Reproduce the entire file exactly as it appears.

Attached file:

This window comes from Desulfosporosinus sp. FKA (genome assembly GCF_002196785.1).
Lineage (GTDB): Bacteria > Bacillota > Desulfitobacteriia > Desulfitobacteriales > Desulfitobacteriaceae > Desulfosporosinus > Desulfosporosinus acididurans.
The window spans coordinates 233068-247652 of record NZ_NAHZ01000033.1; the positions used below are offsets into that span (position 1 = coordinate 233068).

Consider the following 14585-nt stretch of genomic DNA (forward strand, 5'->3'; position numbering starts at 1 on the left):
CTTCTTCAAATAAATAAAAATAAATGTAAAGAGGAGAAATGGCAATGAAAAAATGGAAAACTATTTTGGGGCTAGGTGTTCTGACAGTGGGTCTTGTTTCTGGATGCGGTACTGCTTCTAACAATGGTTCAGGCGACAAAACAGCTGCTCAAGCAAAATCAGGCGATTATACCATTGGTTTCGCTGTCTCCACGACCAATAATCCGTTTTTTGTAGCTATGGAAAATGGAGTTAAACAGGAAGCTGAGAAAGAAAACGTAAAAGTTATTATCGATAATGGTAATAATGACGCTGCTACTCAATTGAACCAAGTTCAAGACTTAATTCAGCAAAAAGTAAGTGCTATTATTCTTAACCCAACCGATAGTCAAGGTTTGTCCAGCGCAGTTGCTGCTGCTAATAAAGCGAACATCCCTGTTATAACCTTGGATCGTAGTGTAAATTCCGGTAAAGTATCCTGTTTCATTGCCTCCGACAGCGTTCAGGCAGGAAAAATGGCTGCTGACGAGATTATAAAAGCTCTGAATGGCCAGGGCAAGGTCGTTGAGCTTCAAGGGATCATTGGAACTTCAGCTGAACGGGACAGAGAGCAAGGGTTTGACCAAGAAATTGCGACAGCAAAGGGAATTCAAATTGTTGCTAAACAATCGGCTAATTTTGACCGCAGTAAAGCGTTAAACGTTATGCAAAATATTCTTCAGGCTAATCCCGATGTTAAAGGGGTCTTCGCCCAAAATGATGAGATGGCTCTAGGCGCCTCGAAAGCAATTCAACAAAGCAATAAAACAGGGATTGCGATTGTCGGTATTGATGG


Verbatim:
This window comes from Desulfosporosinus sp. FKA (genome assembly GCF_002196785.1).
Lineage (GTDB): Bacteria > Bacillota > Desulfitobacteriia > Desulfitobacteriales > Desulfitobacteriaceae > Desulfosporosinus > Desulfosporosinus acididurans.
The window spans coordinates 233068-247652 of record NZ_NAHZ01000033.1; the positions used below are offsets into that span (position 1 = coordinate 233068).

Consider the following 14585-nt stretch of genomic DNA (forward strand, 5'->3'; position numbering starts at 1 on the left):
CTTCTTCAAATAAATAAAAATAAATGTAAAGAGGAGAAATGGCAATGAAAAAATGGAAAACTATTTTGGGGCTAGGTGTTCTGACAGTGGGTCTTGTTTCTGGATGCGGTACTGCTTCTAACAATGGTTCAGGCGACAAAACAGCTGCTCAAGCAAAATCAGGCGATTATACCATTGGTTTCGCTGTCTCCACGACCAATAATCCGTTTTTTGTAGCTATGGAAAATGGAGTTAAACAGGAAGCTGAGAAAGAAAACGTAAAAGTTATTATCGATAATGGTAATAATGACGCTGCTACTCAATTGAACCAAGTTCAAGACTTAATTCAGCAAAAAGTAAGTGCTATTATTCTTAACCCAACCGATAGTCAAGGTTTGTCCAGCGCAGTTGCTGCTGCTAATAAAGCGAACATCCCTGTTATAACCTTGGATCGTAGTGTAAATTCCGGTAAAGTATCCTGTTTCATTGCCTCCGACAGCGTTCAGGCAGGAAAAATGGCTGCTGACGAGATTATAAAAGCTCTGAATGGCCAGGGCAAGGTCGTTGAGCTTCAAGGGATCATTGGAACTTCAGCTGAACGGGACAGAGAGCAAGGGTTTGACCAAGAAATTGCGACAGCAAAGGGAATTCAAATTGTTGCTAAACAATCGGCTAATTTTGACCGCAGTAAAGCGTTAAACGTTATGCAAAATATTCTTCAGGCTAATCCCGATGTTAAAGGGGTCTTCGCCCAAAATGATGAGATGGCTCTAGGCGCCTCGAAAGCAATTCAACAAAGCAATAAAACAGGGATTGCGATTGTCGGTATTGATGG